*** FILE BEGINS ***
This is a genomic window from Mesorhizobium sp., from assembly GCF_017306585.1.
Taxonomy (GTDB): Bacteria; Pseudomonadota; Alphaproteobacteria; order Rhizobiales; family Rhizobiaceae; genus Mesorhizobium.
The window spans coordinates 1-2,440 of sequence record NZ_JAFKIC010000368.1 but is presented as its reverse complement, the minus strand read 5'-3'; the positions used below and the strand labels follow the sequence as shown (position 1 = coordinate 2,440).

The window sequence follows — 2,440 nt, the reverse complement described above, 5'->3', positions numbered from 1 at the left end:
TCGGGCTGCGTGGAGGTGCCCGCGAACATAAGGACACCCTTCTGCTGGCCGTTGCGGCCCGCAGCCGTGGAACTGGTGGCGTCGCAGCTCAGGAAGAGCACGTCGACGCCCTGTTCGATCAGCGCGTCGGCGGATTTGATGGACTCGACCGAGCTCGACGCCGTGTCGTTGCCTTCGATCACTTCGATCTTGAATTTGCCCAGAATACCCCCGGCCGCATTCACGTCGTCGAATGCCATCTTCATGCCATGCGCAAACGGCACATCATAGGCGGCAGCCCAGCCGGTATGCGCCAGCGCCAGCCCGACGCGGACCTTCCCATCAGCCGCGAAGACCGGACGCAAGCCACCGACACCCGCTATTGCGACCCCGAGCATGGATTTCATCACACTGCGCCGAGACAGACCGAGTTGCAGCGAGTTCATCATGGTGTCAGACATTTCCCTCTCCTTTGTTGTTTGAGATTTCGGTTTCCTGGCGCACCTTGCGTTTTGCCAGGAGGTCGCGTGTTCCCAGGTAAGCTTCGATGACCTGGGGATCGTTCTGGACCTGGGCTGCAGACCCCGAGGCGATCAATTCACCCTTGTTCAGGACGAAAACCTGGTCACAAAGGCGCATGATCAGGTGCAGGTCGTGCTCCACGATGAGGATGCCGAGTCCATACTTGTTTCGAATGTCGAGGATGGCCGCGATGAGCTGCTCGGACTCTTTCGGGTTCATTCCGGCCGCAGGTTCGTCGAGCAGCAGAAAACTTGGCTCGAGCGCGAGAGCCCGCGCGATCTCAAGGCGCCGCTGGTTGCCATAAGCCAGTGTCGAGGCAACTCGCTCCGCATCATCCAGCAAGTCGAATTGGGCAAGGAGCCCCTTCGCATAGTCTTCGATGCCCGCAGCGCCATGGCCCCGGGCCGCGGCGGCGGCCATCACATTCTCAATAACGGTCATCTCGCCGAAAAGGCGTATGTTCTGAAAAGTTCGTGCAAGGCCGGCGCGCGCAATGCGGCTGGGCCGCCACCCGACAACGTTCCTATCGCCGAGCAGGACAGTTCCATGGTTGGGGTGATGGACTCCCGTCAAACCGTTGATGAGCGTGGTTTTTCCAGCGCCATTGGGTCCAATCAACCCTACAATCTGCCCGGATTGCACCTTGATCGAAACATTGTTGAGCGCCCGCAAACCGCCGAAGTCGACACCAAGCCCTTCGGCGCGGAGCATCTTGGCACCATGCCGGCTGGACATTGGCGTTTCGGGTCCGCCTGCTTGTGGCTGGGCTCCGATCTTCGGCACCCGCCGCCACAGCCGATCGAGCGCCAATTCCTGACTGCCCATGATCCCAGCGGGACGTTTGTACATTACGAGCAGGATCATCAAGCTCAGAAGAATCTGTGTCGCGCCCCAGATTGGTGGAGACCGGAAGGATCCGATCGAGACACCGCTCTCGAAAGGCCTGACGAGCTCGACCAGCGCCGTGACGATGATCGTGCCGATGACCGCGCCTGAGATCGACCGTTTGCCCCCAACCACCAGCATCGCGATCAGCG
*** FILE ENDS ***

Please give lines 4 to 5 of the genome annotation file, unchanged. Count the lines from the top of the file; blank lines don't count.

The window sequence follows — 2,440 nt, the reverse complement described above, 5'->3', positions numbered from 1 at the left end:
TCGGGCTGCGTGGAGGTGCCCGCGAACATAAGGACACCCTTCTGCTGGCCGTTGCGGCCCGCAGCCGTGGAACTGGTGGCGTCGCAGCTCAGGAAGAGCACGTCGACGCCCTGTTCGATCAGCGCGTCGGCGGATTTGATGGACTCGACCGAGCTCGACGCCGTGTCGTTGCCTTCGATCACTTCGATCTTGAATTTGCCCAGAATACCCCCGGCCGCATTCACGTCGTCGAATGCCATCTTCATGCCATGCGCAAACGGCACATCATAGGCGGCAGCCCAGCCGGTATGCGCCAGCGCCAGCCCGACGCGGACCTTCCCATCAGCCGCGAAGACCGGACGCAAGCCACCGACACCCGCTATTGCGACCCCGAGCATGGATTTCATCACACTGCGCCGAGACAGACCGAGTTGCAGCGAGTTCATCATGGTGTCAGACATTTCCCTCTCCTTTGTTGTTTGAGATTTCGGTTTCCTGGCGCACCTTGCGTTTTGCCAGGAGGTCGCGTGTTCCCAGGTAAGCTTCGATGACCTGGGGATCGTTCTGGACCTGGGCTGCAGACCCCGAGGCGATCAATTCACCCTTGTTCAGGACGAAAACCTGGTCACAAAGGCGCATGATCAGGTGCAGGTCGTGCTCCACGATGAGGATGCCGAGTCCATACTTGTTTCGAATGTCGAGGATGGCCGCGATGAGCTGCTCGGACTCTTTCGGGTTCATTCCGGCCGCAGGTTCGTCGAGCAGCAGAAAACTTGGCTCGAGCGCGAGAGCCCGCGCGATCTCAAGGCGCCGCTGGTTGCCATAAGCCAGTGTCGAGGCAACTCGCTCCGCATCATCCAGCAAGTCGAATTGGGCAAGGAGCCCCTTCGCATAGTCTTCGATGCCCGCAGCGCCATGGCCCCGGGCCGCGGCGGCGGCCATCACATTCTCAATAACGGTCATCTCGCCGAAAAGGCGTATGTTCTGAAAAGTTCGTGCAAGGCCGGCGCGCGCAATGCGGCTGGGCCGCCACCCGACAACGTTCCTATCGCCGAGCAGGACAGTTCCATGGTTGGGGTGATGGACTCCCGTCAAACCGTTGATGAGCGTGGTTTTTCCAGCGCCATTGGGTCCAATCAACCCTACAATCTGCCCGGATTGCACCTTGATCGAAACATTGTTGAGCGCCCGCAAACCGCCGAAGTCGACACCAAGCCCTTCGGCGCGGAGCATCTTGGCACCATGCCGGCTGGACATTGGCGTTTCGGGTCCGCCTGCTTGTGGCTGGGCTCCGATCTTCGGCACCCGCCGCCACAGCCGATCGAGCGCCAATTCCTGACTGCCCATGATCCCAGCGGGACGTTTGTACATTACGAGCAGGATCATCAAGCTCAGAAGAATCTGTGTCGCGCCCCAGATTGGTGGAGACCGGAAGGATCCGATCGAGACACCGCTCTCGAAAGGCCTGACGAGCTCGACCAGCGCCGTGACGATGATCGTGCCGATGACCGCGCCTGAGATCGACCGTTTGCCCCCAACCACCAGCATCGCGATCAGCG